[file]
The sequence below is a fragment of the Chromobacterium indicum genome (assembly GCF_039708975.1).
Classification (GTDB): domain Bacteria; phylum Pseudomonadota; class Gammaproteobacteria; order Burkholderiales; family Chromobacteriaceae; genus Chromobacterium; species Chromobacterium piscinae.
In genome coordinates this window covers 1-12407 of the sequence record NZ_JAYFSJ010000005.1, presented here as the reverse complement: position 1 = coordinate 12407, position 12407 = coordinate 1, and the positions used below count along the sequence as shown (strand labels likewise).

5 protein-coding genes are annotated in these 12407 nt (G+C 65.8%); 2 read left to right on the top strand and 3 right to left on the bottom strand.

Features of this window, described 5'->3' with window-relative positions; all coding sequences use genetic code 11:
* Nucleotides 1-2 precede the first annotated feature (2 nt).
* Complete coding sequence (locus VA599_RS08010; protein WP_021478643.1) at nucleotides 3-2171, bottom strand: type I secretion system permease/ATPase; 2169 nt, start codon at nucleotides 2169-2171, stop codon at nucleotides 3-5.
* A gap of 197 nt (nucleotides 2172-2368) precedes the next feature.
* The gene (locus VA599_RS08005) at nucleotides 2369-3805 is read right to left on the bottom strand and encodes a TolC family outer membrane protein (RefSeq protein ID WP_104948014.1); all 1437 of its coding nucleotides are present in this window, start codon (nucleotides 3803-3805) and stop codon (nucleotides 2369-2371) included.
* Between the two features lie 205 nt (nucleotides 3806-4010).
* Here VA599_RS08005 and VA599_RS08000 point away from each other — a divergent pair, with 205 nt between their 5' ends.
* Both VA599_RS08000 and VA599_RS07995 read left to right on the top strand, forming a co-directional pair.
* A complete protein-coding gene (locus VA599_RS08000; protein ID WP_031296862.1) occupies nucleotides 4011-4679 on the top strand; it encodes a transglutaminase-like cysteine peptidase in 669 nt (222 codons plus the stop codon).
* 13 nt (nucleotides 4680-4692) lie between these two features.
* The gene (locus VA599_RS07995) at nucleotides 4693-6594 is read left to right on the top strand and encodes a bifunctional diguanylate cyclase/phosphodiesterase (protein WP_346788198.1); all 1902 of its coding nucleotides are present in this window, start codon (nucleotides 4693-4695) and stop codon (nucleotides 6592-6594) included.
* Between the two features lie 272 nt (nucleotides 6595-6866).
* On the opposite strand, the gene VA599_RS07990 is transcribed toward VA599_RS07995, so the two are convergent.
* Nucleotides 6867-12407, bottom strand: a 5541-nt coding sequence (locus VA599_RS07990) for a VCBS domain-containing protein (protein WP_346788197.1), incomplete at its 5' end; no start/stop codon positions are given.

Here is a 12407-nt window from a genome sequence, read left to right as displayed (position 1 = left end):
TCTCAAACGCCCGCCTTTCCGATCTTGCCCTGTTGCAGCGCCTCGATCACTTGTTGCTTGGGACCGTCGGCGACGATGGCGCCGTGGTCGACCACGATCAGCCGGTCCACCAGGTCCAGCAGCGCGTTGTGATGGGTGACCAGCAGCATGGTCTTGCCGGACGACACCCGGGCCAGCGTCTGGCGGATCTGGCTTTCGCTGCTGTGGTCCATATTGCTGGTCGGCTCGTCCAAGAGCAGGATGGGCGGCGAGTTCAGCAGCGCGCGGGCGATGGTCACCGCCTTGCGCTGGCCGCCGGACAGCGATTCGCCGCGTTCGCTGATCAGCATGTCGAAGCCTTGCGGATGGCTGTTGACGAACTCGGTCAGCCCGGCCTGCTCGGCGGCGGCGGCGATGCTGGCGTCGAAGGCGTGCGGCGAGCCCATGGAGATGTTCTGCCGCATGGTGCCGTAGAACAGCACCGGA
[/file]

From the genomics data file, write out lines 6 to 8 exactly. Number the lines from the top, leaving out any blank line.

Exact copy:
* Nucleotides 1-2 precede the first annotated feature (2 nt).
* Complete coding sequence (locus VA599_RS08010; protein WP_021478643.1) at nucleotides 3-2171, bottom strand: type I secretion system permease/ATPase; 2169 nt, start codon at nucleotides 2169-2171, stop codon at nucleotides 3-5.
* A gap of 197 nt (nucleotides 2172-2368) precedes the next feature.